The future of work is really about engaging people in a way that they can be more of who they really are – humans!

A Leadership Conundrum: Unexpected Sources of Leadership by Jesse Lyn Stoner

The conundrum is that although you can’t force leadership, leadership often emerges under unexpected circumstances. Sometimes unrecognized or unappreciated, it is leadership nonetheless.

It is a common misconception that a title precedes leadership. Leadership happens in unexpected places and this excellent article offers visibility into unexpected sources of Leadership. As an addition, here is a round up of chat on topic of Emergent Leadership at a Tweetchat (#IHRChat) where I had a privilege to be a guest along with Jesse Lyn Stoner.

On Best Practice – via @JessRuyter

‘Best practice makes a great starting point but a mediocre end game.’

This one is so true! If everyone else is doing it, best practices is the same thing as mediocrity.

– – – – –

Image Source: Tom Fishburne

QAspire Blog 2012: Essential Posts Redux

2012 was a fantastic year.

Lot of writing, a few speaking engagements, many inspiring conversations some recognitions made this year a memorable one. This year, I contributed a 23 page chapter in “The ASTD Management Development Handbook” published by American Society for Training and Development. 2012 also bought me the recognition amongst “Top 20 Indian HR Influencers on Social Media (at #4)” by Society of Human Resources Management, SHRM India. Lot of good things happened on professional and personal front too. As I retrospect, I have a feeling of deep gratitude.

As I look back at 2012 in terms of blogging, here are some of my important lessons, one for each month along with a respective snippet. I hope you enjoy and revisit.

– – – – –

January 2012 : What We Need The Most in 2012?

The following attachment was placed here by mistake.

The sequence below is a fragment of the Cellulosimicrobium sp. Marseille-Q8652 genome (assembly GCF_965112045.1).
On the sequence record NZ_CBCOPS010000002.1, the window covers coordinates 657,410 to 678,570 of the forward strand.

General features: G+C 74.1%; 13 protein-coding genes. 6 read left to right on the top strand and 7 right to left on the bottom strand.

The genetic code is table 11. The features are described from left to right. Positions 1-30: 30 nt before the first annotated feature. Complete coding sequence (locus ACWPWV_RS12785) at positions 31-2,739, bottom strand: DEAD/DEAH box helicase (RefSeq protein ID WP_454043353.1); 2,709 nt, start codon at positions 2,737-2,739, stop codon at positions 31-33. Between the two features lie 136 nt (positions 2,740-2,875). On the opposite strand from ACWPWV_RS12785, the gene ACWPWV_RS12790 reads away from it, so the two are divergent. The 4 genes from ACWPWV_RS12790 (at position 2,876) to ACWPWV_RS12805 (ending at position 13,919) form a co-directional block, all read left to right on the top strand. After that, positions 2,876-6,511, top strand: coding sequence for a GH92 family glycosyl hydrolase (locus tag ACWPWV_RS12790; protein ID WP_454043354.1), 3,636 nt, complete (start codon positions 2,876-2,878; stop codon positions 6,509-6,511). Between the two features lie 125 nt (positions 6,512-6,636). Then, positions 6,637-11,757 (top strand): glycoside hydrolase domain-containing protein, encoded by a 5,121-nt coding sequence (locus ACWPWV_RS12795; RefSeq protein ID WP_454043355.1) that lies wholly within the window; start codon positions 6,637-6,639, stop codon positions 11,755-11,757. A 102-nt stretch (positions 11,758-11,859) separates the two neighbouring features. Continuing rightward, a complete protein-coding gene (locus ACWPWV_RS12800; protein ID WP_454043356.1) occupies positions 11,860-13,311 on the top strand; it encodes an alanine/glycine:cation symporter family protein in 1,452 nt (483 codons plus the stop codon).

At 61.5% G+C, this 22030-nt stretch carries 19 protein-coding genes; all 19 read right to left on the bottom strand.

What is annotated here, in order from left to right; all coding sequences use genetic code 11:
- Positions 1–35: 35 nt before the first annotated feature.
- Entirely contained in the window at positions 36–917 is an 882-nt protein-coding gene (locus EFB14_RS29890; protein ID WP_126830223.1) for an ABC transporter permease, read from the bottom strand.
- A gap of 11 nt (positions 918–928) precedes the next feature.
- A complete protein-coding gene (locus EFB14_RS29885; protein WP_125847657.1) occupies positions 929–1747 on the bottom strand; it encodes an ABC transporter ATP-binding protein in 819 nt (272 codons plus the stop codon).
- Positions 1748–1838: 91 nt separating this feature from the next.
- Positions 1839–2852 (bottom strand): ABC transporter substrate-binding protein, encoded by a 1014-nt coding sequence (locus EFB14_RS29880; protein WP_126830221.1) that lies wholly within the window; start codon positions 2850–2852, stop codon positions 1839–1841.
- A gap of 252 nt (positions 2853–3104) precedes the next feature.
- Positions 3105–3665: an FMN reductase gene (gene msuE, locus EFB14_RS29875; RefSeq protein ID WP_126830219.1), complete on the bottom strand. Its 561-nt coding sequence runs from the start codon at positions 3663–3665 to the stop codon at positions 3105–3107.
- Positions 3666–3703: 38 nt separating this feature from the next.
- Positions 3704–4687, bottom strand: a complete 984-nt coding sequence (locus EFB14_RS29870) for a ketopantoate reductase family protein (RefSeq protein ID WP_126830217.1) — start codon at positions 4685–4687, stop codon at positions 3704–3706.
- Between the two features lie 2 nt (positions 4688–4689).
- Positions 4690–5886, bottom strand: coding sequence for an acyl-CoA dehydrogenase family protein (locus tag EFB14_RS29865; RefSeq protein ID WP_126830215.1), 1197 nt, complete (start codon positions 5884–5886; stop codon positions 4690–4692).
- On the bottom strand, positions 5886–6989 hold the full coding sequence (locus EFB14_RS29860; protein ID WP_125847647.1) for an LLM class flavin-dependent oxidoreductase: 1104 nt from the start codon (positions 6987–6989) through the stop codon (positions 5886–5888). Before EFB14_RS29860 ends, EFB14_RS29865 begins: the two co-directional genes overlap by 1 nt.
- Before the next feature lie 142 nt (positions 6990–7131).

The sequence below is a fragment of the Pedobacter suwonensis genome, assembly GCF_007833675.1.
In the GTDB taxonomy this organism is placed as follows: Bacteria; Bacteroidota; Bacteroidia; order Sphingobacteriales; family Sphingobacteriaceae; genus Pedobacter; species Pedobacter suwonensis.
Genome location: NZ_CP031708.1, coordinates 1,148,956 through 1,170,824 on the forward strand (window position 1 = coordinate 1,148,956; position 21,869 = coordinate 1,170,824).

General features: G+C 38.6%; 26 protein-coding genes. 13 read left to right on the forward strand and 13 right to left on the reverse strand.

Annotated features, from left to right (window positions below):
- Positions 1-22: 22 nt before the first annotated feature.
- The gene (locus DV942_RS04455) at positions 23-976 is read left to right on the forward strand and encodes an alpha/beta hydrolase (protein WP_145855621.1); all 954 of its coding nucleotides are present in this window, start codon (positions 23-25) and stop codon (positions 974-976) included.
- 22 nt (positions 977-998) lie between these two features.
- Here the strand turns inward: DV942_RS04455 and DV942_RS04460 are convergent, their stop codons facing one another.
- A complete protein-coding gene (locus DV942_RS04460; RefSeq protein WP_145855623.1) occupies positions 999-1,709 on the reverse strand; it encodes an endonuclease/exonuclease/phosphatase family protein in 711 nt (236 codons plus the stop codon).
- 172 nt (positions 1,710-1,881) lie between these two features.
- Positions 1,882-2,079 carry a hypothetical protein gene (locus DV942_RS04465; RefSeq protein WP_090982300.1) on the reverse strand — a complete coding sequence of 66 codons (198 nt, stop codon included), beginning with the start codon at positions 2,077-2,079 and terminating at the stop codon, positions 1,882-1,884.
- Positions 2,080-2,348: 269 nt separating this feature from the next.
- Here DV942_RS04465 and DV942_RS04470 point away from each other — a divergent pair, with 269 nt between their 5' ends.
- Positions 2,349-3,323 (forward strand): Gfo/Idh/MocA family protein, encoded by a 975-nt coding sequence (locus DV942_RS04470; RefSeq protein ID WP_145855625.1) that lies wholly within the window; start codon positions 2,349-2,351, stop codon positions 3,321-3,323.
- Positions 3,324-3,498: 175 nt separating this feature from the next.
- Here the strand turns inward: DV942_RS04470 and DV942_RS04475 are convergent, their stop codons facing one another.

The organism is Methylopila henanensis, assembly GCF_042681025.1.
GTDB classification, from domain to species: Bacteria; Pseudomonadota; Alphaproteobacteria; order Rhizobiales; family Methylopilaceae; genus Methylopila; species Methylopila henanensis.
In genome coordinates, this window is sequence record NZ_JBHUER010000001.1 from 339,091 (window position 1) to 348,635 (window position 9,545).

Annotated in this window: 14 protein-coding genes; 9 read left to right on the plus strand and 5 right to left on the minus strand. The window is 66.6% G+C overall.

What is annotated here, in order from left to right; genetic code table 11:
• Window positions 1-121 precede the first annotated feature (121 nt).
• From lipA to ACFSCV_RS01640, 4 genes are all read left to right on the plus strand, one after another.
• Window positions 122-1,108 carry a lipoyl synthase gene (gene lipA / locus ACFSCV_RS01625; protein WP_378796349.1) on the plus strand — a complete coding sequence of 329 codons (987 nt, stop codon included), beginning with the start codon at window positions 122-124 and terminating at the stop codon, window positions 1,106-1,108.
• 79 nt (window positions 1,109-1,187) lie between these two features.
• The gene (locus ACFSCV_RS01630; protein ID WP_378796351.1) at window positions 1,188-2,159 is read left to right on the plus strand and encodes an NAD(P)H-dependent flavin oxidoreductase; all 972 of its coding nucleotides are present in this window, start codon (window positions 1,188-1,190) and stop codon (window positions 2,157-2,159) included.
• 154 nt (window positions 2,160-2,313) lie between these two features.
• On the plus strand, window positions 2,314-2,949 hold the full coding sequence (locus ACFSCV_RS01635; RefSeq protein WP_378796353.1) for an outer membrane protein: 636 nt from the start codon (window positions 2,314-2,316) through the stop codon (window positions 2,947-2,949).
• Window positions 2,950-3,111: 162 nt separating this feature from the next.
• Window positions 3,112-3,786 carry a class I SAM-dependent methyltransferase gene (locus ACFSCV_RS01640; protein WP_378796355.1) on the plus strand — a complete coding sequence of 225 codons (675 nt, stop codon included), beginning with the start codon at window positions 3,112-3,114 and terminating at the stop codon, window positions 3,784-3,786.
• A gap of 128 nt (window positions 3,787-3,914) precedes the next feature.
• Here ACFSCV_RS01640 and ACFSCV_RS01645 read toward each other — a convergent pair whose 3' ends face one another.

A new year is a time when most of us reflect on personal/organizational changes we seek in the coming year. My submission: when you think of a change, also think about making it happen. If you have ideas, give it a life. As Gandhi said, “Be the change you want to see in the world.” Develop a discipline to execute your art regularly.That is the only way I know to achieve excellence.

February 2012: In Praise of Comprehension and Meaning

Comprehension is important. Understanding nuances of your work, its implications and clarity on overall context is as crucial in knowledge world as understanding others on the team. Style can enhance the presentation, but without substance, style itself cannot make you a better communicator.

March 2012: Great Story: Improvement and Tending the Garden

Improvement is not a product. It is process. On the journey to improve constantly, you can never announce that you have arrived because there isn’t a destination.

April 2012: Lifelong Learning: Lesson From A Cab Driver

That only pre-requisite to learn new things is to have an open, willing, receptive and curious frame of mind. That you learn the best when you learn it for yourself, not for a degree or an external certification.

May 2012: Team Performance: Keeping Ego at Bay

When you encounter an ego situation, quiz your goals. Ask yourself (and others) this question: “Am I (are you) focusing on ‘who’ is right, or doing ‘what’ is right?”. In teams and projects, doing what is right (and actually doing it) is more important than proving who is right.

June 2012: Leading Projects: Balancing Rational with Emotion

Every project we execute is a glorious opportunity to practice leadership, to make a difference in a customer’s business, to nurture the talents of our people. As a project manager, you can make that happen only when you focus on the emotional aspect as much as the rational one.

July 2012: Usman Riaz and Attitude of Self-Directed Learning

Learning starts with an intent, an inner force to know more, dig deeper and understand. It expands as we internalize what we learn and then do something about it. Learning is not one-time-4-year-degree-course, but a lifelong commitment.

August 2012: On Accountability: A Story and a Few Lessons

Never hold people accountable for following the steps and rules, but always hold them accountable for a goal – a big WHY.

September 2012: Comfortable With Chaos 15

One thing is clear: We need to get comfortable with chaos. Comfortable doesn’t mean that you let chaos happen around you and choose not to respond. Being comfortable with chaos means being more responsive to chaos and creative in spotting opportunities around.

October 2012: Agility in Process Improvement Initiatives

In an agile business environment where change is not only constant but rapid, we need agility in how we improve. We need to fail fast, learn fast and adapt quickly.

November 2012: The Promise of Gemba

Gemba allows leaders and improvement managers to appreciate what people really do on the floor and more importantly, how they do it. You cannot take any meaningful decisions about work unless you know how the work is actually performed.

December 2012: Project Management: Science? Art? Common Sense?